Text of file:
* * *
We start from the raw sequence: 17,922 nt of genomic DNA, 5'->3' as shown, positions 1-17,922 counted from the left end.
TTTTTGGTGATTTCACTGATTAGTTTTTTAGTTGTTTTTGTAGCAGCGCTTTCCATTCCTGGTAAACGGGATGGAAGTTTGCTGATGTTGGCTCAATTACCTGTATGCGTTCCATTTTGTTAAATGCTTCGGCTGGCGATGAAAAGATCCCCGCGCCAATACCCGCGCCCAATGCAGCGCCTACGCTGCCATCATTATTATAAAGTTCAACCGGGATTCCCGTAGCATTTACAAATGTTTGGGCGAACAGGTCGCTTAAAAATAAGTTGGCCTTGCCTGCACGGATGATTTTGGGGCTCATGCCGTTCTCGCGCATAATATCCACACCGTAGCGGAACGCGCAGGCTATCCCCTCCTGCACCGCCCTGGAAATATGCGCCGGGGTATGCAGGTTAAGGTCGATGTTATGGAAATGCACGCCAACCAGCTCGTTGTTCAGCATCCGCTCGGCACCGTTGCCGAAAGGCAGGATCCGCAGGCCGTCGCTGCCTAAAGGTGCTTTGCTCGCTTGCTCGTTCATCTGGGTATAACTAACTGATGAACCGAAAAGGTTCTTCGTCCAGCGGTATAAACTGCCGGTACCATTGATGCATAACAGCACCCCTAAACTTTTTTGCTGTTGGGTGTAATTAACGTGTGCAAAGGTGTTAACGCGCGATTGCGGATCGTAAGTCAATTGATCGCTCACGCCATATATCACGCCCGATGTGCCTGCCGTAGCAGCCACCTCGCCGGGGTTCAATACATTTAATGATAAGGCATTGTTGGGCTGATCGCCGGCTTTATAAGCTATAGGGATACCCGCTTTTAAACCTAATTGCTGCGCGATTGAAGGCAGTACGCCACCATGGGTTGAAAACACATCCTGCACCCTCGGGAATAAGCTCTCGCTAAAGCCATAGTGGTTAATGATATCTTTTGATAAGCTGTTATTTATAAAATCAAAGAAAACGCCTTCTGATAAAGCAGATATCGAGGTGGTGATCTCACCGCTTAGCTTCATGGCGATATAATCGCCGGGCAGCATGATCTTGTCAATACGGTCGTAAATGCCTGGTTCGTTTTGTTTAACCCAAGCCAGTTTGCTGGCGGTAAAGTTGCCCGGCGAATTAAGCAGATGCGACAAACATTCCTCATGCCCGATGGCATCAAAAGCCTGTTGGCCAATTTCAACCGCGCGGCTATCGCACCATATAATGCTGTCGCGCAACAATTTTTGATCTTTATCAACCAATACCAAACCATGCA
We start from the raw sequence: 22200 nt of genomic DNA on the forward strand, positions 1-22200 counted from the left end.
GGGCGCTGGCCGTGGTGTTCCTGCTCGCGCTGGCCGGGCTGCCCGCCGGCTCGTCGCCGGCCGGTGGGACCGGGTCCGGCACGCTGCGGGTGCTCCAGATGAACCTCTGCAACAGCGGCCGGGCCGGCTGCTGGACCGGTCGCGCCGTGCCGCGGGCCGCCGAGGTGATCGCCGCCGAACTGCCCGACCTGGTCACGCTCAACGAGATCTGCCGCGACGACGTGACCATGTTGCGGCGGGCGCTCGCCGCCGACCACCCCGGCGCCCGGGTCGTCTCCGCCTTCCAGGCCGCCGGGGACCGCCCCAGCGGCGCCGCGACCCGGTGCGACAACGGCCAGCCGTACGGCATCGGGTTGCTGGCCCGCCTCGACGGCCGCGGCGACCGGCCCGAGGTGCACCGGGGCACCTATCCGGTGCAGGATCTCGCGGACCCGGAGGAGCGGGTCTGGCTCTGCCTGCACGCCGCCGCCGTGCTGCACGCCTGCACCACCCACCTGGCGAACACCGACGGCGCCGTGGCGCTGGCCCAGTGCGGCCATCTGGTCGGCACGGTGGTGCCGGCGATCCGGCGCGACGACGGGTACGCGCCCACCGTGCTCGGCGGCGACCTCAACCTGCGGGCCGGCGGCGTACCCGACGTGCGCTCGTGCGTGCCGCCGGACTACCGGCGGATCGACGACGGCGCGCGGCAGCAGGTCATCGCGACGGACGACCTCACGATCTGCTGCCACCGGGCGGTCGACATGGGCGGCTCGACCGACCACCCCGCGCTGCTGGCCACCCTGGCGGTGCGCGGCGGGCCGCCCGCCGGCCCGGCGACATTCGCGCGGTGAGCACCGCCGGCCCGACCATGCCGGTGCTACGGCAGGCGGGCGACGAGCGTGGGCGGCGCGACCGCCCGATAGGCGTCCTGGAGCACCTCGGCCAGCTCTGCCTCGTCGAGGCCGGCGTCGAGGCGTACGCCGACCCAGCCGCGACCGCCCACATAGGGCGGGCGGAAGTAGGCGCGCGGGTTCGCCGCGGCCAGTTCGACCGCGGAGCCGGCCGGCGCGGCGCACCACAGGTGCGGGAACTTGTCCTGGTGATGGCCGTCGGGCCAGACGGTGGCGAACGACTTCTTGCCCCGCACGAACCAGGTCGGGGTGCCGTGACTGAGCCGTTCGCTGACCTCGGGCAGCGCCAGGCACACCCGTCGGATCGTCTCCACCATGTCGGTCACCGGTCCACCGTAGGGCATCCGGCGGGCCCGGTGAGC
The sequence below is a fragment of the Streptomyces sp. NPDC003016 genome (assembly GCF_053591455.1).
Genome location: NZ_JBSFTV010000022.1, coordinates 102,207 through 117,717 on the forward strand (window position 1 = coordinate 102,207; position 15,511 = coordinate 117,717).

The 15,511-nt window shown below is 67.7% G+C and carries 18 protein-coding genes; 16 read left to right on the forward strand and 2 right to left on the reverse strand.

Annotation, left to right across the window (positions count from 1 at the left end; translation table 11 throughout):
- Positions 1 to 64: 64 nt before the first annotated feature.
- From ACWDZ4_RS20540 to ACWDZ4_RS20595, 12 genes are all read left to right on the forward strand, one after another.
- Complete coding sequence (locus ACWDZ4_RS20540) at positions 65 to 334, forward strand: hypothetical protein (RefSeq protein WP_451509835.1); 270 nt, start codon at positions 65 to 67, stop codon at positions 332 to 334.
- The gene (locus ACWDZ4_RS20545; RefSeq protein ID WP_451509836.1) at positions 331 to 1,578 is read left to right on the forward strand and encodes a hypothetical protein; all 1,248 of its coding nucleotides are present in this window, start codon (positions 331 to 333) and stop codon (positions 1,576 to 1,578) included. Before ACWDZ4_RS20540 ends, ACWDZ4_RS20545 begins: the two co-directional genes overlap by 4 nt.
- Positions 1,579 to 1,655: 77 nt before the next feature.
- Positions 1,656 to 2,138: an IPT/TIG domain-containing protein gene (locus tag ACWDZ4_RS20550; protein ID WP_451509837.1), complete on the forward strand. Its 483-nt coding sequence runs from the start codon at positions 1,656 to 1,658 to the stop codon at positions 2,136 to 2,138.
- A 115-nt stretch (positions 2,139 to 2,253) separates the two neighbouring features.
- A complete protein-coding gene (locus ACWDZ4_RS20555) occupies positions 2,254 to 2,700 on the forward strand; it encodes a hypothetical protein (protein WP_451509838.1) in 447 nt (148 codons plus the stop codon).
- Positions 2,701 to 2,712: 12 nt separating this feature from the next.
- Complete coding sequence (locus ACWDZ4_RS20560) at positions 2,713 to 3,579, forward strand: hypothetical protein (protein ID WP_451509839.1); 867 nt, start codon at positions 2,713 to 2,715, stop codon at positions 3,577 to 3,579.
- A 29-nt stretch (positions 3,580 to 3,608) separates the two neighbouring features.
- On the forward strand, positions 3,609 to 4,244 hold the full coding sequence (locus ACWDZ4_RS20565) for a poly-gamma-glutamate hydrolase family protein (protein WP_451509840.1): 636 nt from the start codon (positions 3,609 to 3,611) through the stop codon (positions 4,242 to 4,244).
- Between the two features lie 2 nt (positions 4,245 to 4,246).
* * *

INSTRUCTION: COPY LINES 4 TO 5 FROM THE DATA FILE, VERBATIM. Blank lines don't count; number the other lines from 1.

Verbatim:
GGGCGCTGGCCGTGGTGTTCCTGCTCGCGCTGGCCGGGCTGCCCGCCGGCTCGTCGCCGGCCGGTGGGACCGGGTCCGGCACGCTGCGGGTGCTCCAGATGAACCTCTGCAACAGCGGCCGGGCCGGCTGCTGGACCGGTCGCGCCGTGCCGCGGGCCGCCGAGGTGATCGCCGCCGAACTGCCCGACCTGGTCACGCTCAACGAGATCTGCCGCGACGACGTGACCATGTTGCGGCGGGCGCTCGCCGCCGACCACCCCGGCGCCCGGGTCGTCTCCGCCTTCCAGGCCGCCGGGGACCGCCCCAGCGGCGCCGCGACCCGGTGCGACAACGGCCAGCCGTACGGCATCGGGTTGCTGGCCCGCCTCGACGGCCGCGGCGACCGGCCCGAGGTGCACCGGGGCACCTATCCGGTGCAGGATCTCGCGGACCCGGAGGAGCGGGTCTGGCTCTGCCTGCACGCCGCCGCCGTGCTGCACGCCTGCACCACCCACCTGGCGAACACCGACGGCGCCGTGGCGCTGGCCCAGTGCGGCCATCTGGTCGGCACGGTGGTGCCGGCGATCCGGCGCGACGACGGGTACGCGCCCACCGTGCTCGGCGGCGACCTCAACCTGCGGGCCGGCGGCGTACCCGACGTGCGCTCGTGCGTGCCGCCGGACTACCGGCGGATCGACGACGGCGCGCGGCAGCAGGTCATCGCGACGGACGACCTCACGATCTGCTGCCACCGGGCGGTCGACATGGGCGGCTCGACCGACCACCCCGCGCTGCTGGCCACCCTGGCGGTGCGCGGCGGGCCGCCCGCCGGCCCGGCGACATTCGCGCGGTGAGCACCGCCGGCCCGACCATGCCGGTGCTACGGCAGGCGGGCGACGAGCGTGGGCGGCGCGACCGCCCGATAGGCGTCCTGGAGCACCTCGGCCAGCTCTGCCTCGTCGAGGCCGGCGTCGAGGCGTACGCCGACCCAGCCGCGACCGCCCACATAGGGCGGGCGGAAGTAGGCGCGCGGGTTCGCCGCGGCCAGTTCGACCGCGGAGCCGGCCGGCGCGGCGCACCACAGGTGCGGGAACTTGTCCTGGTGATGGCCGTCGGGCCAGACGGTGGCGAACGACTTCTTGCCCCGCACGAACCAGGTCGGGGTGCCGTGACTGAGCCGTTCGCTGACCTCGGGCAGCGCCAGGCACACCCGTCGGATCGTCTCCACCATGTCGGTCACCGGTCCACCGTAGGGCATCCGGCGGGCCCGGTGAGC
The sequence below is a fragment of the Streptomyces sp. NPDC003016 genome (assembly GCF_053591455.1).